Worried about a likely shortfall in funds to meet India’s ambitious power generation plans, the government is mulling setting up two new power sector funds to help fund projects.
India currently has a power generation capacity of 135,006MW. The 11th Plan (2007-12) has set a target of adding 78,577MW of power generation capacity, requiring at current estimates, some Rs10.31 trillion.
According to the power ministry, the government expects to face a Rs4.51 trillion funding shortfall.
For starters, proceeds realized through sale of government equity in the public sector power undertakings will be transferred to a separate power fund, which may total about Rs3,300 crore.
This amount is estimated to be around two times of the existing book value per share of power sector PSUs such as NTPC Ltd, Rural Electrification Corp., Power Grid Corp. of India and National Hydroelectric Power Corp.
“A standing group comprising the Union power minister and state power ministers, which has been formed at the behest of the Prime Minister, Manmohan Singh, is expected to take a call on this soon and work out the benefits that would accrue to the power sector,” said a senior government official close to the development but who did not want to be identified.
Funds raised through disinvestment of any public sector enterprise are typically parked in National Investment Fund. However, 75% of the annual income of the fund is being used to finance social sector schemes in the areas of health, education and employment. Only the residual 25% fund can be used to meet the capital requirements of profitable PSUs or those government firms that can be revived.
Officials in the power ministry also say that, with the government looking to sell stakes in some power companies, those funds could be used for capital enhancements within the sector itself, with the fund being the first step to retain the money.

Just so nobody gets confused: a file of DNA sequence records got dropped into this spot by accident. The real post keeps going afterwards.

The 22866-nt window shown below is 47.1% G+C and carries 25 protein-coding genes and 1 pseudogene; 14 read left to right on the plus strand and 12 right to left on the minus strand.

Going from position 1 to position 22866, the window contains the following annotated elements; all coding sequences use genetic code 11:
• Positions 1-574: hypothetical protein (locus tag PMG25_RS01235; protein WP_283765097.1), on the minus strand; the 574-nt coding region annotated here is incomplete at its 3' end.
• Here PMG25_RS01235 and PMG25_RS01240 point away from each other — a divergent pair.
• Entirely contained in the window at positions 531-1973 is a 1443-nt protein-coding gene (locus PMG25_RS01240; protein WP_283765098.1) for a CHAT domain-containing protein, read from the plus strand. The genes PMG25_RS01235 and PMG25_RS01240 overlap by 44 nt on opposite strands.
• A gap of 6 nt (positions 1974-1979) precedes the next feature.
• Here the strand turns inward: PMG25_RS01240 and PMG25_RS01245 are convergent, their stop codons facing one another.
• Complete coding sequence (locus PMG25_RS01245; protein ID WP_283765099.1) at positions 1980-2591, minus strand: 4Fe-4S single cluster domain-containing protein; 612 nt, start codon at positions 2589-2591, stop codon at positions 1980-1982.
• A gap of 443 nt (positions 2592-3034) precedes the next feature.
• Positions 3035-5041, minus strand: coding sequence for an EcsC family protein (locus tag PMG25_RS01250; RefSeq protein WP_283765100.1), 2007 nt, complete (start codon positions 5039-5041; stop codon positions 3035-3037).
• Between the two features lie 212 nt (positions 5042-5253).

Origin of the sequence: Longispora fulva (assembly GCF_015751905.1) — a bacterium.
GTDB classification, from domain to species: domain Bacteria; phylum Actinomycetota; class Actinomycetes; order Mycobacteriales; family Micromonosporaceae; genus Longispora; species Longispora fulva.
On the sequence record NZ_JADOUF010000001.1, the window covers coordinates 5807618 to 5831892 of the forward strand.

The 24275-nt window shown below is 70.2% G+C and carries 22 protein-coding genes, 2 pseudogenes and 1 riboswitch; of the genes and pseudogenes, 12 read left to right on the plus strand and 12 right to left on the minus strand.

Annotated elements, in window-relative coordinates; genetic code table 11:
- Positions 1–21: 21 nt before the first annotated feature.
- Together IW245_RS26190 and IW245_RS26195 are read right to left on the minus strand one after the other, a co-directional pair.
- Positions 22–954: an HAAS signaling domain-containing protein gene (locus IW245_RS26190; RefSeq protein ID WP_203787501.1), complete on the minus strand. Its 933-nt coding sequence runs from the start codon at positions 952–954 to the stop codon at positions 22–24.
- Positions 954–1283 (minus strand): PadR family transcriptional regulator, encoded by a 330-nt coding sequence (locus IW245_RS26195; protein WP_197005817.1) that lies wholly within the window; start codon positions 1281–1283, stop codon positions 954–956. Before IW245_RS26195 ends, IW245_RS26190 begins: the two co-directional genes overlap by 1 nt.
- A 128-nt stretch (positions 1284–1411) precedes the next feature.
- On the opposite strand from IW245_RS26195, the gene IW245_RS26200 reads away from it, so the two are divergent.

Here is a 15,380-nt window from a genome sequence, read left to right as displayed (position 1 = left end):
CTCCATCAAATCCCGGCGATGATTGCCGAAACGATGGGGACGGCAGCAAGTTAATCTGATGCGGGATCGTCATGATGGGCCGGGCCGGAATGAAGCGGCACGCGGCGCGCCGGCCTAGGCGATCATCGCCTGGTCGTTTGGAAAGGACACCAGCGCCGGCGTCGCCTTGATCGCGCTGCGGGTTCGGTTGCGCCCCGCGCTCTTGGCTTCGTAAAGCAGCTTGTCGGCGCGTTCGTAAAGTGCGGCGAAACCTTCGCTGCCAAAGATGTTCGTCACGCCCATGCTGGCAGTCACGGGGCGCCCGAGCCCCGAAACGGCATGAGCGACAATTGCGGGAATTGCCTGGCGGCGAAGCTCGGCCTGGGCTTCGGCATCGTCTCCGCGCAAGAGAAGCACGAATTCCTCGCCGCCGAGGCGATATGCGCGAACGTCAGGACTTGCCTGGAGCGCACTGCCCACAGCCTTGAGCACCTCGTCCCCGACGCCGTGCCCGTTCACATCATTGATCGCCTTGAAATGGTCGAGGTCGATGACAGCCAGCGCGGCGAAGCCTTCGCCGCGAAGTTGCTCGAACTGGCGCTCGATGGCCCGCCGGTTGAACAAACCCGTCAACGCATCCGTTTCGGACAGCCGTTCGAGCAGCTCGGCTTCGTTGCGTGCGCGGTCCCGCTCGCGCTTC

In another move aimed at helping the hydro power sector, the government has proposed a separate hydro power development fund. The fund will help subsidize project operations during their first five years as generation costs are comparatively higher in the initial years on account of higher capital costs.
A proposal made by the power ministry suggests that a component (which can be 25%) of the tariff for hydro projects during the first five years of operation is deferred and, instead, recovered from the buyers during the 11-15 years period.
The plan would need lenders to initiate a scheme to finance the deferred component of power tariff for the first five years.
This will also rationalize the gap between the tariff of hydro and thermal projects in the initial years of operations. According to power ministry officials , this can be taken care of by the hydro power development fund.
A hydro power development fund is in line with attempts by the government to correct the thermal-to-hydel mix in the country, thereby managing the peak load and deficits,” says Abhishek Puri, an analyst with ASK Securities Ltd. email@example.com